“Neil Ashton has sacrificed everything to work for The Sun. Morals. Dignity. Self-respect,” writes Alexis Sanchez

Alexis Sanchez has launched a stunning broadside at The Sun’s football writer Neil Ashton today, accusing the former Daily Mail journalist of sacrificing everything – including his morals and principles – in choosing to work for the newspaper.

The article, believed to be the Chilean’s first ever foray into writing, criticises Ashton’s career choices and in particular his decision to continue writing for outlets so often associated with phone hacking, racism and story fabrication.

“Does Ashton actually expect us to take him seriously as a journalist when he has chosen to disregard his moral fibre and work for the Mail and now The Sun? He is turning his back on the decent people of the United Kingdom and breaking the old gentleman’s agreement that you don’t work for a bunch of cunts who are attempting to bring this country back to the Stone Age,” said the Arsenal forward in a blog post published on his website this morning.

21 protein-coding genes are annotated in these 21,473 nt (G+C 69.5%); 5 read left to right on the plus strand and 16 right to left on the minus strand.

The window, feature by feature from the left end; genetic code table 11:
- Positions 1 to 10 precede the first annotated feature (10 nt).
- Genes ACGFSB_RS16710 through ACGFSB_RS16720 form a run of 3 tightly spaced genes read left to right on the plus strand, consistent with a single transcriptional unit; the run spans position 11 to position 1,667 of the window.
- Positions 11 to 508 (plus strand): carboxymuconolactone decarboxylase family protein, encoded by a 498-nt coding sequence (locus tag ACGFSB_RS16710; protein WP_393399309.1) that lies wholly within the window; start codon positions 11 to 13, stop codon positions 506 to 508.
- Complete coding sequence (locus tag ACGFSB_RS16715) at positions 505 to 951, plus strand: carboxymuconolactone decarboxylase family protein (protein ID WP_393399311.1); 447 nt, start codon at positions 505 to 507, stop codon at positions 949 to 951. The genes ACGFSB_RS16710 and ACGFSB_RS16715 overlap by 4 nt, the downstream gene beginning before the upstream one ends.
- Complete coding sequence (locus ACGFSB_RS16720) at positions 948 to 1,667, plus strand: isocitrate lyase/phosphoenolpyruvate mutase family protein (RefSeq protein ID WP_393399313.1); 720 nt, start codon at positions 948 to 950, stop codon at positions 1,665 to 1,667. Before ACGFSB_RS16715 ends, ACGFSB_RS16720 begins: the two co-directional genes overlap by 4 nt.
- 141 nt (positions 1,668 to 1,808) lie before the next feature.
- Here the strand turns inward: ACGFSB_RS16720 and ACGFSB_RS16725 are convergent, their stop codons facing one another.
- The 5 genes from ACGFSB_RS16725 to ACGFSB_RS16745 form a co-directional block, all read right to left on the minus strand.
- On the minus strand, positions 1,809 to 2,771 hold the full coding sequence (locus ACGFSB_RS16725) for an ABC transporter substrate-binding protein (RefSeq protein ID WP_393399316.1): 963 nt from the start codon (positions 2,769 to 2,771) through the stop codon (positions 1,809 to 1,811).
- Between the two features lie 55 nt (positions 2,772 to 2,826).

“At one point he surely wanted to be a journalist, to be respected by his peers and to write informed articles that required research and knowledge. He had the opportunity to do that. I know he associates with phone hackers and the ilk, but that doesn’t mean he was without hope. But no, he has chosen to give up on the tenets of journalistic integrity and instead decided it was easier to take the Murdoch big bucks.

“What a piece of work he is. Time and again he has the choice to devote his career to something truly valuable to the national discourse. And time and again he has chosen the easy option. Everyone is free to do what they want, but to see someone with talent choose money and jingoism over everything else, it’s just a shame for fans of actual journalism.

“Is it maybe laziness in Ashton? Perhaps he doesn’t want to be forced to track back and actually edit the pieces he writes, and would prefer the freedom from responsibility to write the first half-thought that pops into his head. That’s fine, Mr. Ashton, just don’t ask the British public for a character reference.”